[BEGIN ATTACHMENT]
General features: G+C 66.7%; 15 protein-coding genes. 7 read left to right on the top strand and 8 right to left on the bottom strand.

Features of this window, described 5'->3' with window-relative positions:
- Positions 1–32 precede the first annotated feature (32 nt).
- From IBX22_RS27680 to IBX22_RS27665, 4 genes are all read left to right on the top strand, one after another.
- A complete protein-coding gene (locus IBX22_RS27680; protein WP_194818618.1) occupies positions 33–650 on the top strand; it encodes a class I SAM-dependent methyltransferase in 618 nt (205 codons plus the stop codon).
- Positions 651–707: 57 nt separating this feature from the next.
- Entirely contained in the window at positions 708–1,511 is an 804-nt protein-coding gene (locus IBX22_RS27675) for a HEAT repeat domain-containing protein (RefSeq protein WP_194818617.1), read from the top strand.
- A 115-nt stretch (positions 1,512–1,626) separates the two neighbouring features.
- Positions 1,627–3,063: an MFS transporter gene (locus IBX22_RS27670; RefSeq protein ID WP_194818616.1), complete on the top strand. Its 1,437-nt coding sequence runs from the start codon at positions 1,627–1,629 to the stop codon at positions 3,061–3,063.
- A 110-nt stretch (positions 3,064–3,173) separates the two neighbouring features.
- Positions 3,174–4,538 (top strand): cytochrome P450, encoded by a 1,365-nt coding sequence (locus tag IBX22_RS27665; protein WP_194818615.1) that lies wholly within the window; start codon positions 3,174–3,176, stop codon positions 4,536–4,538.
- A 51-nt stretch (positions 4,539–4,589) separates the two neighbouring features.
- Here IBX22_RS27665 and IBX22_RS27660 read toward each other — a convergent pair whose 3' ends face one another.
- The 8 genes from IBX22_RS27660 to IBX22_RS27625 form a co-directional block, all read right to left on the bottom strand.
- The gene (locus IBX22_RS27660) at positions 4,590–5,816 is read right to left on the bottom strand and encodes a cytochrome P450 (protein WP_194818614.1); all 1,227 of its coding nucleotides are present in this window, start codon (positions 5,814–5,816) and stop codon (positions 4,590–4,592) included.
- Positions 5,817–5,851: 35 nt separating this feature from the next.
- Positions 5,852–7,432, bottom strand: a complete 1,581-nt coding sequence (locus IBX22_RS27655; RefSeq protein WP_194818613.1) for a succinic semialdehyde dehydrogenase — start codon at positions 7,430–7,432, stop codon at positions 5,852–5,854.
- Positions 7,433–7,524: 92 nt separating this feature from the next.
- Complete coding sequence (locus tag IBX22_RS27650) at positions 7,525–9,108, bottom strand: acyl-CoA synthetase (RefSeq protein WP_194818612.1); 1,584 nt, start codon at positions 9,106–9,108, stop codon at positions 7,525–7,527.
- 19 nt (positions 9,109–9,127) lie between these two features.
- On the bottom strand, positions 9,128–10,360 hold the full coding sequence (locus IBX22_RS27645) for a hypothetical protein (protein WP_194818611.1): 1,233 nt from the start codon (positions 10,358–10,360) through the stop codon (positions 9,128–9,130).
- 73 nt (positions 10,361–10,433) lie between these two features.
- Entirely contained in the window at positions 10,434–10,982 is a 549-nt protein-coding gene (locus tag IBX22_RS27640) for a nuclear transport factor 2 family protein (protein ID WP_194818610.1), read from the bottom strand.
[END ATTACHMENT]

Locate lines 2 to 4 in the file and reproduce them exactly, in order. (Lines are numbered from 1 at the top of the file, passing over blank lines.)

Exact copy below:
Features of this window, described 5'->3' with window-relative positions:
- Positions 1–32 precede the first annotated feature (32 nt).
- From IBX22_RS27680 to IBX22_RS27665, 4 genes are all read left to right on the top strand, one after another.